Worst business decisions ever

Sure, but Kodak never actually made those sorts of cameras. They’d have had to try to muscle in on a different segment of the photographic world, which would have been a tough lift.

I’d be curious to see how Canon is doing today with the mirrorless cameras/high end ones vs. how they were doing say… 15 years ago when they still sold a lot of P&S cameras.

What I posted had nothing to do with Kodak, but rather to refute the idea that the digital camera market has “essentially evaporated”.

Mirrorless high-resolution models are among those filling a demand among dedicated photographers that camera phones can’t satisfy.

Virtually all the photos I take these days are however with a camera phone. It’s not worthwhile for me to spend $1K-$5K or more for a high-end camera, but others lust after them.

Yes, yes they did.

Hell’s Bells. Sam Phillips sold Elvis Presley’s contract to RCA (IIRC) for $35,000. No percentage of future recordings. That makes the Lanape tribe selling Manhattan to the Dutch for $24.00 look like genius.

Montgomery Ward had a distribution center in Kansas City, but the company was never headquartered there.

ironically that worked/works for the Japanese video console makers

It’s interesting because we have a couple of different types of examples here.

I don’t find the mistakes of not signing an artist that went on to huge things to be the same as businesses that either took something that was working and decided to break it with some new new. In between are the examples of a business not keeping up with the times.

A lot of places have tried to make the “Fast Food Buffalo Wing” a thing but wind up failing. McDonald’s famously lost a ton of money trying to have “Mighty Wings” which were breaded buffalo wings with no sauce, the idea was you’d dip the wings into their chicken nugget sauce cups to “sauce” them. Unfortunately for them you couldn’t actually fit a buffalo wing into their existing sauce cups (which were intended to only fit a chicken nugget after all), and I’m fairly certain NOBODY actually likes plain breaded buffalo wings. But McDonald’s actually bought so many wings thinking this would be a thing they had a six month backlog of unsold Mighty Wings that they had to wind up selling for a loss just to get rid of them.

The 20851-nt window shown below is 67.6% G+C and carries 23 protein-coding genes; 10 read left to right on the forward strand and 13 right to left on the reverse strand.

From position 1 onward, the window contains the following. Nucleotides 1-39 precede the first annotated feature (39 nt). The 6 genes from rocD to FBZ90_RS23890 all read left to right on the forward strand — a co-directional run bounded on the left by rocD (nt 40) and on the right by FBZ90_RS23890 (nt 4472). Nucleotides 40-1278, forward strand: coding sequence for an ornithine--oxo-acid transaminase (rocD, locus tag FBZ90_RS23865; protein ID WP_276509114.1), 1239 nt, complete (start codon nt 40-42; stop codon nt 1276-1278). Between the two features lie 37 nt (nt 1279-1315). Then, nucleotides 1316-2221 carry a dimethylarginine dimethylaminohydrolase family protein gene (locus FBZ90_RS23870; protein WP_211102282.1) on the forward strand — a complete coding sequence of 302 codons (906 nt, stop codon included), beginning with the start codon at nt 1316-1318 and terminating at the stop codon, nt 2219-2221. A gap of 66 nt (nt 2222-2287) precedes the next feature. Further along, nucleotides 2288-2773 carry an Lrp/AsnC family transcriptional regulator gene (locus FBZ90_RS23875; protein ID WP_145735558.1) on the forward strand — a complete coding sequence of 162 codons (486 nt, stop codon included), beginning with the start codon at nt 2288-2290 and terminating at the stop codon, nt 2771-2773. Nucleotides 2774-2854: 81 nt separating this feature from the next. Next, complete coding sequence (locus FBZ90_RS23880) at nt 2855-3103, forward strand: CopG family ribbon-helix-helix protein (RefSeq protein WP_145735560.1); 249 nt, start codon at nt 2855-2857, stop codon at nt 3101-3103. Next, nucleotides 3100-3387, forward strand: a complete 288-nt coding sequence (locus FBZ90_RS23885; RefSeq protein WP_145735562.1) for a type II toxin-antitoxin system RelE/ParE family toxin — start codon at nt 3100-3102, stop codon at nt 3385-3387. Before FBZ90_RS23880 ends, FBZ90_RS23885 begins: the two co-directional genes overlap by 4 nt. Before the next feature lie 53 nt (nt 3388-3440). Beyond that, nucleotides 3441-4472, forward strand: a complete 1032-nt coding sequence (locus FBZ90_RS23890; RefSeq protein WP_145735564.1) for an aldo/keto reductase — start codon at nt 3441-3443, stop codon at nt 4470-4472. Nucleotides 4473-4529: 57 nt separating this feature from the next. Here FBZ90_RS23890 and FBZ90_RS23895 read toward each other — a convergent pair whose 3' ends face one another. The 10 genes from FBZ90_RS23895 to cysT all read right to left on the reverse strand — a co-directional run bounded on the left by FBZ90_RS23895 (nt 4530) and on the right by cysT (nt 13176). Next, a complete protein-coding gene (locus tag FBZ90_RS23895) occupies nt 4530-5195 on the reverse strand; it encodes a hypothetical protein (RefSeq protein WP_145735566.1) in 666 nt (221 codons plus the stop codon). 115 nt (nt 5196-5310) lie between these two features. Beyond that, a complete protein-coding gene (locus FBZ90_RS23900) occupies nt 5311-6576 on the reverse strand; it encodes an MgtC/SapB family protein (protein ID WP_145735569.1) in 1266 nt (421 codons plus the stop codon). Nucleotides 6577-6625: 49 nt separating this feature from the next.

As a kid who grew up in the '80s but inherited a bunch of '60s and '70s cards as well, I found myself broke in the '00s and unloaded everything for pennies after the '80s/'90s bubble burst but before things turned around again.

I could include my mother with these bad decision-makers. She threw out all my brother’s old Mad magazines, including issue #1 (one of which went for $25,000).

There are of plenty of places that serve wings either plain or just breaded and you dip them into containers that aren’t much bigger than a McDonald’s sauce cup , so I don’t think that’s the issue. What I haven’t seen is anyplace that fries buffalo type* wings in advance and keeps them under heat lamps - I suspect they don’t keep well. Which means that McDonald’s either cooked them in advance and held them which affected their quality or they cooked them to order - and if I was willing to wait 10 minutes for wings, I would probably be waiting somewhere other than McDonalds. Or maybe the issue is that people don’t want to eat wings while riding in a car.

*if you go to a fried chicken place, they have wings, but they aren’t the same as the buffalo wings you get in a

Buffalo wings should be unbreaded and served tossed in a cayenne-based hot sauce and butter/margarine. They are usually broken into “drumettes” and “flats.” (I wouldn’t say a whole wing violates the definition, but breading them does, no matter what some places outside Buffalo do, though most respect this original idea, in my experience. But don’t put barbecue sauce on it and call it a “Buffalo wing.” It’s not a synonym for a chicken wing.) Any spicy chicken wing outside this definition I just call a “hot wing.”